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Last updated on June 24th 2014.
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he Ocean Liners. Once they were, in the words of maritime historian John Maxtone-Graham,'the only way to cross'. In the age before the jet aeroplane, the world had since the mid-19th century witnessed an explosion in shipbuilding technology. One of the main reasons to this was, of course, the steam engine. Although sceptical and reluctant to change their age-old profession in the beginning, sailors soon began to favour the steam engine instead of sails. The first steamship to cross the North Atlantic was the paddle steamer Savannah. In 1819, she made the trip from the Savannah River to Liverpool in 27 days. Although her steam engine was used for only 85 hours during the whole voyage, this marked the beginning of a new era.
    At first, these revolutionary vesselsí prime objective was to carry mail between the continents. But passengers, up until then referring to sailing vessels as 'Coffin Ships' because they seldom meant a safe crossing, soon discovered the improved safety and reliability of the new steam ships. Therefore, a group that so far had been a side income for the shipping lines soon became the most important aspect of the trade - The Passenger.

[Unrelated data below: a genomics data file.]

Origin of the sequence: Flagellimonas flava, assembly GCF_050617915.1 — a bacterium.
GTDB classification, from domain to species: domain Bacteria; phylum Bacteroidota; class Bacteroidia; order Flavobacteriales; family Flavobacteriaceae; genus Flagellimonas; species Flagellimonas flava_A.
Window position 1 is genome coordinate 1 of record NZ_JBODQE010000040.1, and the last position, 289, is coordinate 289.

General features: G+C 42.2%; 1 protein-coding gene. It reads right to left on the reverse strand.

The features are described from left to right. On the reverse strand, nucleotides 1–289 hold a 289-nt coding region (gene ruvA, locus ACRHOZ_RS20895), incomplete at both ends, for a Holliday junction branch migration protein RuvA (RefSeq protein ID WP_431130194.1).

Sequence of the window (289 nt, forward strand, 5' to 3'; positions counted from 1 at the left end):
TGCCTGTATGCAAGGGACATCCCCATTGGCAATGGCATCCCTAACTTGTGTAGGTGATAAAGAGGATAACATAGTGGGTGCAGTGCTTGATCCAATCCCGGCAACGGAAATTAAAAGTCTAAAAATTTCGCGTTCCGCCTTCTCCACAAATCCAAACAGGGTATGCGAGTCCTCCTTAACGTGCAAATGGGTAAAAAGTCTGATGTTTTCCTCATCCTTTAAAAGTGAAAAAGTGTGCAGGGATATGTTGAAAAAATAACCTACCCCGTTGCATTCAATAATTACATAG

During the rest of the century, ships developed at a rapid pace. Soon, sails disappeared all together, and the paddle wheels were replaced by the far more efficient propeller. And with the amount of immigrants to America increasing, the market called for bigger and faster ships. Ironically, the once so dominant sailing vessels were now used to ship and store coal for the new rulers of the sea.
    By the end of the 19th century and the beginning of the 20th, the ocean liner had definitely established its place in the world. Now, they were not only means of transportation, but also great symbols for their nations. With nationalism blooming in every corner of Europe, each nation wanted to boast with the best liners in the world being theirs. This struggle stood mainly between Great Britain and Germany. During this time, many beautiful ships were born, but sadly the circumstances leading to their creation would result in the destruction of some of the greatest. World War I saw the end of both the Britannic and the Lusitania as well as numerous other ships.
    After the war, the fleet of the Allies was rebuilt with German warprizes, and the transatlantic trade experienced yet another boom in the 1920s. Although the depression struck the shipping lines as well as the shipbuilders hard, the 1930s was the decade in which ships like the Normandie and the two Queens came to life. And other fantastic ships were to be built in the decades to come.

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Daniel Othfors & Henrik Ljungström